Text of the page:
Keratoconus my story by Kirsty, UK

After a normal visit to my optician I was told that I would need to go to the Eye Hospital to be referred for further investigations and this is where I was first diagnosed with keratoconus at the age off 22.

I was told I would need to wear soft contacts in both my eyes as they both had the disease. It was quite a wait as this was on the NHS but I can’t fault the hospital I was being treated at.

I carried on fine with my soft lens for about four years and had regular check ups at the hospital until one day I just couldn’t tolerate them in my eye anymore and this is where I was referred back to hard contact lenses.

I found this all quite a different challenge for me dealing with havjng kc and not being able to see properly became quite hard for me when I was driving at night I started seeing ghosting and doubles of stuff and other headlights would dazzle my eyes and it was quite a scary experience.

While waiting for my hard contacts to be made I developed hydrops in my left eye which had become very advanced and had a lot of scarring and I was then put on the waiting list for a corneal transplant. Having hydrops was extremely painful and caused me to have a ‘white mist’ over the front of my eye. It is very hard to explain as I couldn’t really see very well out of that eye and it is very blurry on the best of days without any contacts or glasses.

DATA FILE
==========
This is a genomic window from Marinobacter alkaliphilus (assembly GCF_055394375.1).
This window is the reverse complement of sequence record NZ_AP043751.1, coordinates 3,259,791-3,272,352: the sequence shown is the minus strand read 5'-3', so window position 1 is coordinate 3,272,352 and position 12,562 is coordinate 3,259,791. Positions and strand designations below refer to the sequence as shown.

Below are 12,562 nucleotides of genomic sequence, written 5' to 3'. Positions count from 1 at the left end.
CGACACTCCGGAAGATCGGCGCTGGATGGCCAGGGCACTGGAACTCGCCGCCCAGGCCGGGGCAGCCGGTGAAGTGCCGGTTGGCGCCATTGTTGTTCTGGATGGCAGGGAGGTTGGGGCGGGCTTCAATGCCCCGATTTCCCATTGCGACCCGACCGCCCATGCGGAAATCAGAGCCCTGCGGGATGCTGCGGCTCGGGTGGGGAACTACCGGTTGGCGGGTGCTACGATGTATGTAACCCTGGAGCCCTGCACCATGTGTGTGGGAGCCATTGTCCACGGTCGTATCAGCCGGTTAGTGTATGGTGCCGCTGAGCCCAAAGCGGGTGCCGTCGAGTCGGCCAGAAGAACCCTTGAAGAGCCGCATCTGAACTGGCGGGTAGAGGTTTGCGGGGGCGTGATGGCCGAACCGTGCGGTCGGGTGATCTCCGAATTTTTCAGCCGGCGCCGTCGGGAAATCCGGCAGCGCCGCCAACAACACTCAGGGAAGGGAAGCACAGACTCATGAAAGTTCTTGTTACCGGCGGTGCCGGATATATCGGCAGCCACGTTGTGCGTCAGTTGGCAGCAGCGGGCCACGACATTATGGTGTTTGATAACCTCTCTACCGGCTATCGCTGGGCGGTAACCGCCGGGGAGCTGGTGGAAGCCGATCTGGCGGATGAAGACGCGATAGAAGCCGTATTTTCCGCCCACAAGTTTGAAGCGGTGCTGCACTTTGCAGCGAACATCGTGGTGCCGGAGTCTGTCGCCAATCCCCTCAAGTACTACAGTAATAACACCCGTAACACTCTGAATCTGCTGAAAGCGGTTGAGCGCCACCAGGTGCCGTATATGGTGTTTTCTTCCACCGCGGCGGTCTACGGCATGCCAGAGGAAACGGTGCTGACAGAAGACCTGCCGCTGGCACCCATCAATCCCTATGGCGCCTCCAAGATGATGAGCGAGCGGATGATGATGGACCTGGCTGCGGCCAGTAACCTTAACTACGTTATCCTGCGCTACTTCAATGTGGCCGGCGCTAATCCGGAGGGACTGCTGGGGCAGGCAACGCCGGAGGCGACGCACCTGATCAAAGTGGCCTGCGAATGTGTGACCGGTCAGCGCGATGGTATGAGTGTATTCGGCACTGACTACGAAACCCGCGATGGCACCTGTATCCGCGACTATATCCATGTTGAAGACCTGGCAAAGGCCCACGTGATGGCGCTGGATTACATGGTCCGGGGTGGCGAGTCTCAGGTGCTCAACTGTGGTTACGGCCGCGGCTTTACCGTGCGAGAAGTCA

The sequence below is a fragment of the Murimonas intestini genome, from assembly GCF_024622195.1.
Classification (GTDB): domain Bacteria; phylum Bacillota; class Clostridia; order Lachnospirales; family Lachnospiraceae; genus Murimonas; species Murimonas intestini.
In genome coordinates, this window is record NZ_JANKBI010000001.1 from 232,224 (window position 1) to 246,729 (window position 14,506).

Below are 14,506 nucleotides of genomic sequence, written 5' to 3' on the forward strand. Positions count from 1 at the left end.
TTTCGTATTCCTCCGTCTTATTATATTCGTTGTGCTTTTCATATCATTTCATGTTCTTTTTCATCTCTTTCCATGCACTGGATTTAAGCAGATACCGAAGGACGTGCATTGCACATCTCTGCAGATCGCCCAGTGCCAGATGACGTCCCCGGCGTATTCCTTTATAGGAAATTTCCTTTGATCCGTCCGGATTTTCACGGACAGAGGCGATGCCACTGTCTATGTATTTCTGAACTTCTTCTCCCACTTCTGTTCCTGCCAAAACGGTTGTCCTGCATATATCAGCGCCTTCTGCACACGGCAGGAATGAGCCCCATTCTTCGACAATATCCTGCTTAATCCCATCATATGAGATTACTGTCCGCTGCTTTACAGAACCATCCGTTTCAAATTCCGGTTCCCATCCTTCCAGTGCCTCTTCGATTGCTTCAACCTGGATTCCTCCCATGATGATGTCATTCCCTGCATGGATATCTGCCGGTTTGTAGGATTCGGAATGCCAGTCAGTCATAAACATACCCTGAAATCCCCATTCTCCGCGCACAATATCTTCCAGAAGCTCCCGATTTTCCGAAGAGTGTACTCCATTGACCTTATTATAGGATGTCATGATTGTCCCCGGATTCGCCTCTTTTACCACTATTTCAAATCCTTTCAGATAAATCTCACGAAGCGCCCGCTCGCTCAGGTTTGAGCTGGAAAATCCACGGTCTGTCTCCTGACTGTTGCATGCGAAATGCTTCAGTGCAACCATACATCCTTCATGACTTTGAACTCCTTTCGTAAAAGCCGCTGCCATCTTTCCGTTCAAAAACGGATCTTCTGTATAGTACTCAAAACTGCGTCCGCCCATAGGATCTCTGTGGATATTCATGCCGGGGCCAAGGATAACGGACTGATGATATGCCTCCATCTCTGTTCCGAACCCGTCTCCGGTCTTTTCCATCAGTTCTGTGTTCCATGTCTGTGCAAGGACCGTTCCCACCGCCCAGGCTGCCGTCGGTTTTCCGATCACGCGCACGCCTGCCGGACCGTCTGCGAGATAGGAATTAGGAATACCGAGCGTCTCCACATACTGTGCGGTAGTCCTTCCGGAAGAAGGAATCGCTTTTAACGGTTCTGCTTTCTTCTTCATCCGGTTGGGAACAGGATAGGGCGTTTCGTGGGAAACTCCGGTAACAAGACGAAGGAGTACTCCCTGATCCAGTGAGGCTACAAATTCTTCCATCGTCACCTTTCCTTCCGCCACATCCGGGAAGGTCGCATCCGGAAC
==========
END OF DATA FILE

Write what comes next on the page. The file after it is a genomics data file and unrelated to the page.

220px-Kc_simulation

My better right eye has now progressed from a -1 to a -7.5 from October 2013 and I’m now waiting for cross linking to be done at the Western Eye Hospital later on this year but as I developed hydrops my left eye became a top priority to get the graft done as soon as possible when originally my surgeon wanted the cross linking done first to establish it.

Despite having keratoconus I have still been able to work a full time job and drive up until January this year and do all daily tasks from washing and cleaning and going on holiday. I do have my down days where I get very upset and angry I have his disease but I look on the bright side this isn’t a thing I will have forever in my eyes.

I’m now looking to my operation in the next couple of weeks and I hope that the outcome from that will gradually improve my vision so I can regain driving and carry on have a normal life.

Kirsty Boylan, UK

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